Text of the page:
iPhoneographer – n. A Person creating photography and art utilizing the mobile technology of Apple’s iPhones.
adj. someone who takes a simple piece of technology and transforms into a work of mobile art.
Rudy N. Vogel, iPhoneographer is an innovator of utilizing technology for art. Having myself become obsessed with taking photos with my iPhone, I found the evolving movement of a new genre of photographers rather fascinating and certainly worth introducing.
Most everyone in the modern world knows (or owns) an iPhone. There is a growing phenomena of talented individuals who take the truly unmatched 8mpx iPhone cameras and with the aid of some highly evolved Mobile Apps take ordinary images and turn them into art. While it’s impossible to fall in love with every work created, the fact that Rudy Vogel has created so much work that has gotten the attention of many is compelling. His sheer devotion to exploring every avenue of this newly astounding field is one that makes him the 1st iPhoneographer I interview. He contacted me via Facebook – my favorite platform for discovering artists and photographers – and asked me to look at some of the work he was producing using only his iPhone. Naturally, I wasn’t sure what to expect but upon seeing a few standout pieces realized it was amazing what he was able to do by manipulating technology and utilizing the groundbreaking mobile apps available today. With a background in computer science and a zest for the brightness in life, his work is not only interesting but often makes you wonder, what is that?!
This is a new and emerging field of creativity and I look forward to seeing where it will lead.
Rudy’s Work: iPhoneist | Official Site[question]ATOD: You have such a clear artistic value to the photos you’ve edited using iPhone apps. What stirred the idea?[/question] [answer]Well Dawn, I think this is a marvelous question to get things going. First of all I must explain a couple of variables that factor into the equation, namely: 1. my love for photography and anything graphical and colorful is intense and 2. my constant curiosity for anything technological is equally addictive. When you combine these two you now understand some of the methods behind my madness. I started capturing images in my youth and have always been fascinated by the power of an image. It captivates; it motivates; it stirs emotions one never thought lay beneath; it causes intrigue; and, most of all, it can tell a story, all in a nanosecond of perception. I find this premise to be most compelling. Now combine that with the nimbleness of technology and its ability to transform. You suddenly have a most potent alchemy. With my background in computer science and being a lover and creator of art, I have been using image manipulation software on the desktop for as long as I can remember. In the past I have even created my own image manipulation algorithms and applied it to my prior artwork. The issue with the desktop is that you are shackled to it. When I discovered the iPhone and its abilities two years ago and what it’s little ‘crappy camera’ (in actuality it is truly a sheath of glass covering an image sensor) can do with all of these apps, I became mesmerized. I had freedom. I was unleashed. I could snap, app and zap from anywhere and at anytime. Suddenly I realized the transformative ability that I now possessed.[/answer]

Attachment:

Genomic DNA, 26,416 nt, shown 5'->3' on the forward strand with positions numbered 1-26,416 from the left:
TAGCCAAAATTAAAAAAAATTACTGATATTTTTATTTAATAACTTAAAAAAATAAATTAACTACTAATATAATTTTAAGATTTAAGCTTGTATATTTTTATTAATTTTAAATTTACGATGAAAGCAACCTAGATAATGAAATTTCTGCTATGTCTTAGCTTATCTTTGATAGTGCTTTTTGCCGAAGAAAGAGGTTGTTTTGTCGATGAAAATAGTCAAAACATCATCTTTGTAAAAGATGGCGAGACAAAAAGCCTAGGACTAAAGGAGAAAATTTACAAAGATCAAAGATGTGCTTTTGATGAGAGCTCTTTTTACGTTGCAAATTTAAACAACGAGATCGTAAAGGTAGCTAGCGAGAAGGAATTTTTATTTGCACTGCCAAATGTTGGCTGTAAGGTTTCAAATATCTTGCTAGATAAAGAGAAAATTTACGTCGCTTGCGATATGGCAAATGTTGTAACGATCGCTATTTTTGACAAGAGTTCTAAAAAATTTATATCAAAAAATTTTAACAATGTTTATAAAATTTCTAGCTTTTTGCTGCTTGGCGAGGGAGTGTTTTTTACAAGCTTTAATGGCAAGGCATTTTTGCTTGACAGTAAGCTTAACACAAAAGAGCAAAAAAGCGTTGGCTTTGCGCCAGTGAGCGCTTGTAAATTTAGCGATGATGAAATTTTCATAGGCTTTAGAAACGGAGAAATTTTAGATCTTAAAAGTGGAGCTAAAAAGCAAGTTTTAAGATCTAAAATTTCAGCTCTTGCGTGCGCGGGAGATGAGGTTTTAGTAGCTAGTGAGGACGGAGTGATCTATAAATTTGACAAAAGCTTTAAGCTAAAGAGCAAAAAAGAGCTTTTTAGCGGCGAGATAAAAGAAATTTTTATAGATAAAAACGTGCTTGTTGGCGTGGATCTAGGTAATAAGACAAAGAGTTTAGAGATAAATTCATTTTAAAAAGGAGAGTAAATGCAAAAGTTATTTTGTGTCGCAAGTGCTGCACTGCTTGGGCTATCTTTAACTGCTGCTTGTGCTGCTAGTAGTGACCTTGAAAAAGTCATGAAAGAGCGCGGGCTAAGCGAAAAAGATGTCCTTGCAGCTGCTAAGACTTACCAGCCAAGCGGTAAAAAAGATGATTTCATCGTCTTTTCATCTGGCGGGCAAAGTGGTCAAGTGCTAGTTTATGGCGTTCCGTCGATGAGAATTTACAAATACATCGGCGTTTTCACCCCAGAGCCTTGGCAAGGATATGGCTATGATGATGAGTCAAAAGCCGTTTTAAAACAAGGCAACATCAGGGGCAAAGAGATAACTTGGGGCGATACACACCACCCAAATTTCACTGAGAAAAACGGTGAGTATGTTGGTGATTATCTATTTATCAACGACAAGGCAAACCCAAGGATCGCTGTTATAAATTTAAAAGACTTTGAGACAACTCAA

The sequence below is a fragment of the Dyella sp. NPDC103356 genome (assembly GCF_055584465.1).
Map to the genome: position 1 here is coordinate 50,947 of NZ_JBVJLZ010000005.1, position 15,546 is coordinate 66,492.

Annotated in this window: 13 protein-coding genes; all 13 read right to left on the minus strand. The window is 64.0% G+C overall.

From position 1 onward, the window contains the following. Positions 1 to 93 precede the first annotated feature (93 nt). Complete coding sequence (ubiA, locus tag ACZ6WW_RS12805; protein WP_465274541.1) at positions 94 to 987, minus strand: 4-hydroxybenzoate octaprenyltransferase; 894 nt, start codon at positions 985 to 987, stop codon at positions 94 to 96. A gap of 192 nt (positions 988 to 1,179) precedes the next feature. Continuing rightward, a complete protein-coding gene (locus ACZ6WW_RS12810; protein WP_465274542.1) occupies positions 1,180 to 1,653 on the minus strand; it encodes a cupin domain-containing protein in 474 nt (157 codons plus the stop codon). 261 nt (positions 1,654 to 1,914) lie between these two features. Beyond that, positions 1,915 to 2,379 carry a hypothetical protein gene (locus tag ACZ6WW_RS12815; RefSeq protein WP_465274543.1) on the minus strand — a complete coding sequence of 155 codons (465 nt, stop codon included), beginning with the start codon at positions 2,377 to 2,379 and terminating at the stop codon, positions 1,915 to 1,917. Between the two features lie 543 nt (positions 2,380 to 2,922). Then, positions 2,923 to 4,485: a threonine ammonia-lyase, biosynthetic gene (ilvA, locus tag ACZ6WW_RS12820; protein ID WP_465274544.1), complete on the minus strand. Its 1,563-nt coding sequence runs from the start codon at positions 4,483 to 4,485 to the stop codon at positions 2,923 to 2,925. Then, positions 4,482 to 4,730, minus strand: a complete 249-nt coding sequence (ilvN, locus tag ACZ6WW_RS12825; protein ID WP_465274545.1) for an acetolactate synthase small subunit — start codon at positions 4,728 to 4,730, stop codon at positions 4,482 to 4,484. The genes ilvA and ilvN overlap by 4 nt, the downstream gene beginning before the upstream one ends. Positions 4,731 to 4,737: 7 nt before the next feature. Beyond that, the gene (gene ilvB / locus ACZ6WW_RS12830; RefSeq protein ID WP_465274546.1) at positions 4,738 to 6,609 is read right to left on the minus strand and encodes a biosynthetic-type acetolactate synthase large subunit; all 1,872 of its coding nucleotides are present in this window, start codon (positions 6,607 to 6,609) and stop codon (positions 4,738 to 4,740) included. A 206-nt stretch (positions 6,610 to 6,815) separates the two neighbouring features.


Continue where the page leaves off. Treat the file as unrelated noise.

[question]ATOD: As a photographer, what subject endears you most?[/question] [answer]Oh boy, where to begin. The simplest answer to the question is: everything. I guess that’s because by nature I am such a curious child. I find the entire world around me of interest. But no camera and computer has enough storage to shoot ‘everything’, so it becomes fair to say that my favorite is macro photography. The reason is because you can create magic shooting macro. The viewer is often compelled to analyze and evaluate what the original subject matter might be. Is it a dried leaf? No, it’s a skein of brown wool. Nope, I believe it is a tear of burlap. In actuality, it is an extreme close-up of a Bedouin’s galabeya while sitting on a mud hump in Amman, Jordan. Perhaps showing the Bedouin in full view might be a more compelling story and, perhaps it isn’t. I took that shot as well. It came out great. But, that macro shot, the detail, the texture, the raw grain is completely fascinating to me. And, while that picture of the Bedouin sits framed on a friend’s wall, the macro shot became a component of a palette I used to create an abstract through my iPhone. And, that piece sits in a private collection. You see, in the end, what truly endears me is not necessarily the stark reality of a subject matter. It is the abstraction that it can become through its various detailed components recombined in an altogether different and gripping form.[/answer]